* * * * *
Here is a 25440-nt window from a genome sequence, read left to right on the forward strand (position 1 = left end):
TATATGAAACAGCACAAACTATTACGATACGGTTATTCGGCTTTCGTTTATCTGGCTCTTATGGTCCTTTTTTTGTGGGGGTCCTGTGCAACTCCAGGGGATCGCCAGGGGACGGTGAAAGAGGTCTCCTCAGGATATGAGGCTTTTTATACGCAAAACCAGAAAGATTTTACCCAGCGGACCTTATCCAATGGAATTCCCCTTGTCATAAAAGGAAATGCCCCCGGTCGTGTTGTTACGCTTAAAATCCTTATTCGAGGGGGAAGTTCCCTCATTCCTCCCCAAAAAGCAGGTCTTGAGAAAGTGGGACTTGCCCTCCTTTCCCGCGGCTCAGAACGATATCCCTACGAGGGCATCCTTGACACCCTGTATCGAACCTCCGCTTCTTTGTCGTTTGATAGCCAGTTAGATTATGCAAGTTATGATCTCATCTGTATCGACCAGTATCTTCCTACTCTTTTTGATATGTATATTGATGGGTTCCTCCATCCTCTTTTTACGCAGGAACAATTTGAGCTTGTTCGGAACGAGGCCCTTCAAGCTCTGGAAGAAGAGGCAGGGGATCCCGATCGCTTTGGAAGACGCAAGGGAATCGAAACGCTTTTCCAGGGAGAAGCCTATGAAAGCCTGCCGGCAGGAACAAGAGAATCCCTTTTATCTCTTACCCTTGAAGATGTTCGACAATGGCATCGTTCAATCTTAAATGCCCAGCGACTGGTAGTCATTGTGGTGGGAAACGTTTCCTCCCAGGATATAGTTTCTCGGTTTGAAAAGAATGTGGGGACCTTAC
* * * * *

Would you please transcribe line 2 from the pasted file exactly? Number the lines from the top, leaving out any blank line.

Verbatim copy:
TATATGAAACAGCACAAACTATTACGATACGGTTATTCGGCTTTCGTTTATCTGGCTCTTATGGTCCTTTTTTTGTGGGGGTCCTGTGCAACTCCAGGGGATCGCCAGGGGACGGTGAAAGAGGTCTCCTCAGGATATGAGGCTTTTTATACGCAAAACCAGAAAGATTTTACCCAGCGGACCTTATCCAATGGAATTCCCCTTGTCATAAAAGGAAATGCCCCCGGTCGTGTTGTTACGCTTAAAATCCTTATTCGAGGGGGAAGTTCCCTCATTCCTCCCCAAAAAGCAGGTCTTGAGAAAGTGGGACTTGCCCTCCTTTCCCGCGGCTCAGAACGATATCCCTACGAGGGCATCCTTGACACCCTGTATCGAACCTCCGCTTCTTTGTCGTTTGATAGCCAGTTAGATTATGCAAGTTATGATCTCATCTGTATCGACCAGTATCTTCCTACTCTTTTTGATATGTATATTGATGGGTTCCTCCATCCTCTTTTTACGCAGGAACAATTTGAGCTTGTTCGGAACGAGGCCCTTCAAGCTCTGGAAGAAGAGGCAGGGGATCCCGATCGCTTTGGAAGACGCAAGGGAATCGAAACGCTTTTCCAGGGAGAAGCCTATGAAAGCCTGCCGGCAGGAACAAGAGAATCCCTTTTATCTCTTACCCTTGAAGATGTTCGACAATGGCATCGTTCAATCTTAAATGCCCAGCGACTGGTAGTCATTGTGGTGGGAAACGTTTCCTCCCAGGATATAGTTTCTCGGTTTGAAAAGAATGTGGGGACCTTAC